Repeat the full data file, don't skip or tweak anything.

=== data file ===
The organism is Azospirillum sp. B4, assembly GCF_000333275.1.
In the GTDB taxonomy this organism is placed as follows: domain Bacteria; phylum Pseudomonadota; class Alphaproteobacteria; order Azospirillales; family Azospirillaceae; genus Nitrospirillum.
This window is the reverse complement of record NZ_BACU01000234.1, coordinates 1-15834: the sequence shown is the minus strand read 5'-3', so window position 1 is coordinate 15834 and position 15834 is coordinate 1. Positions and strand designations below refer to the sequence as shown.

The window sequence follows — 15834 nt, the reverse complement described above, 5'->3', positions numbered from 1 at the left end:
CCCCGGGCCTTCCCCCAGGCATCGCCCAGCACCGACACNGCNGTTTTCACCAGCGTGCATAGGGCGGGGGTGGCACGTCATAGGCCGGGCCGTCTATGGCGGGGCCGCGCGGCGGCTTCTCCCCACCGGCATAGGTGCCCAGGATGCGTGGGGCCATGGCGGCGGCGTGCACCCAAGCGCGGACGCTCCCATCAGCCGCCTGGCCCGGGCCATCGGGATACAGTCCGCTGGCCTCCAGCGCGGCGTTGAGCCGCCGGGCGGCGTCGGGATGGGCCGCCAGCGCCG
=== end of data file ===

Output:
The organism is Azospirillum sp. B4, assembly GCF_000333275.1.
In the GTDB taxonomy this organism is placed as follows: domain Bacteria; phylum Pseudomonadota; class Alphaproteobacteria; order Azospirillales; family Azospirillaceae; genus Nitrospirillum.
This window is the reverse complement of record NZ_BACU01000234.1, coordinates 1-15834: the sequence shown is the minus strand read 5'-3', so window position 1 is coordinate 15834 and position 15834 is coordinate 1. Positions and strand designations below refer to the sequence as shown.

The window sequence follows — 15834 nt, the reverse complement described above, 5'->3', positions numbered from 1 at the left end:
CCCCGGGCCTTCCCCCAGGCATCGCCCAGCACCGACACNGCNGTTTTCACCAGCGTGCATAGGGCGGGGGTGGCACGTCATAGGCCGGGCCGTCTATGGCGGGGCCGCGCGGCGGCTTCTCCCCACCGGCATAGGTGCCCAGGATGCGTGGGGCCATGGCGGCGGCGTGCACCCAAGCGCGGACGCTCCCATCAGCCGCCTGGCCCGGGCCATCGGGATACAGTCCGCTGGCCTCCAGCGCGGCGTTGAGCCGCCGGGCGGCGTCGGGATGGGCCGCCAGCGCCG